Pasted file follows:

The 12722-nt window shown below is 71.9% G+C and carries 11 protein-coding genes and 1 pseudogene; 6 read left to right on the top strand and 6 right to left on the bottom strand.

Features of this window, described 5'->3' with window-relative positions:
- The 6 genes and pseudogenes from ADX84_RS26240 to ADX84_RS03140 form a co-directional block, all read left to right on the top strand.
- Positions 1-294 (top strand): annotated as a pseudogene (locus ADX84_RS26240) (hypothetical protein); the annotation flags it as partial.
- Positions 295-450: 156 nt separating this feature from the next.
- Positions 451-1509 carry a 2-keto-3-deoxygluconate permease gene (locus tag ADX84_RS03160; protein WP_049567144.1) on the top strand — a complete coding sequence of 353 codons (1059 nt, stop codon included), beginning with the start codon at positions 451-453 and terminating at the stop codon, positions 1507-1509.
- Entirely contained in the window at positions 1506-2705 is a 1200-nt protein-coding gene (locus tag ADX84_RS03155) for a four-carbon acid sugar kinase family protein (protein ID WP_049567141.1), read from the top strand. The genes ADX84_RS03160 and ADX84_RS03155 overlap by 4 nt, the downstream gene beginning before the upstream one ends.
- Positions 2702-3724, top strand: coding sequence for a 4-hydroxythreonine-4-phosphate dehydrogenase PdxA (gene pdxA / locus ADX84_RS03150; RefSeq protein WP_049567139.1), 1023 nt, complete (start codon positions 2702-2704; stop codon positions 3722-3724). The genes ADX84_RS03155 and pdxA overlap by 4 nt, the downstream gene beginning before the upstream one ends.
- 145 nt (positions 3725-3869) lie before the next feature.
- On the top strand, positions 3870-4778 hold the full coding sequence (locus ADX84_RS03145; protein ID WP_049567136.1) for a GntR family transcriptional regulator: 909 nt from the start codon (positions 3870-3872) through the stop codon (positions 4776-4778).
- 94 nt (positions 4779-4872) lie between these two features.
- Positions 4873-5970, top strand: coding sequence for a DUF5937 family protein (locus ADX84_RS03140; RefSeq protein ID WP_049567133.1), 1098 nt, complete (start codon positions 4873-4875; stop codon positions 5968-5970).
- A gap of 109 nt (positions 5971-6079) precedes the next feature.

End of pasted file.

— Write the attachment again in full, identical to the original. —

The 12722-nt window shown below is 71.9% G+C and carries 11 protein-coding genes and 1 pseudogene; 6 read left to right on the top strand and 6 right to left on the bottom strand.

Features of this window, described 5'->3' with window-relative positions:
- The 6 genes and pseudogenes from ADX84_RS26240 to ADX84_RS03140 form a co-directional block, all read left to right on the top strand.
- Positions 1-294 (top strand): annotated as a pseudogene (locus ADX84_RS26240) (hypothetical protein); the annotation flags it as partial.
- Positions 295-450: 156 nt separating this feature from the next.
- Positions 451-1509 carry a 2-keto-3-deoxygluconate permease gene (locus tag ADX84_RS03160; protein WP_049567144.1) on the top strand — a complete coding sequence of 353 codons (1059 nt, stop codon included), beginning with the start codon at positions 451-453 and terminating at the stop codon, positions 1507-1509.
- Entirely contained in the window at positions 1506-2705 is a 1200-nt protein-coding gene (locus tag ADX84_RS03155) for a four-carbon acid sugar kinase family protein (protein ID WP_049567141.1), read from the top strand. The genes ADX84_RS03160 and ADX84_RS03155 overlap by 4 nt, the downstream gene beginning before the upstream one ends.
- Positions 2702-3724, top strand: coding sequence for a 4-hydroxythreonine-4-phosphate dehydrogenase PdxA (gene pdxA / locus ADX84_RS03150; RefSeq protein WP_049567139.1), 1023 nt, complete (start codon positions 2702-2704; stop codon positions 3722-3724). The genes ADX84_RS03155 and pdxA overlap by 4 nt, the downstream gene beginning before the upstream one ends.
- 145 nt (positions 3725-3869) lie before the next feature.
- On the top strand, positions 3870-4778 hold the full coding sequence (locus ADX84_RS03145; protein ID WP_049567136.1) for a GntR family transcriptional regulator: 909 nt from the start codon (positions 3870-3872) through the stop codon (positions 4776-4778).
- 94 nt (positions 4779-4872) lie between these two features.
- Positions 4873-5970, top strand: coding sequence for a DUF5937 family protein (locus ADX84_RS03140; RefSeq protein ID WP_049567133.1), 1098 nt, complete (start codon positions 4873-4875; stop codon positions 5968-5970).
- A gap of 109 nt (positions 5971-6079) precedes the next feature.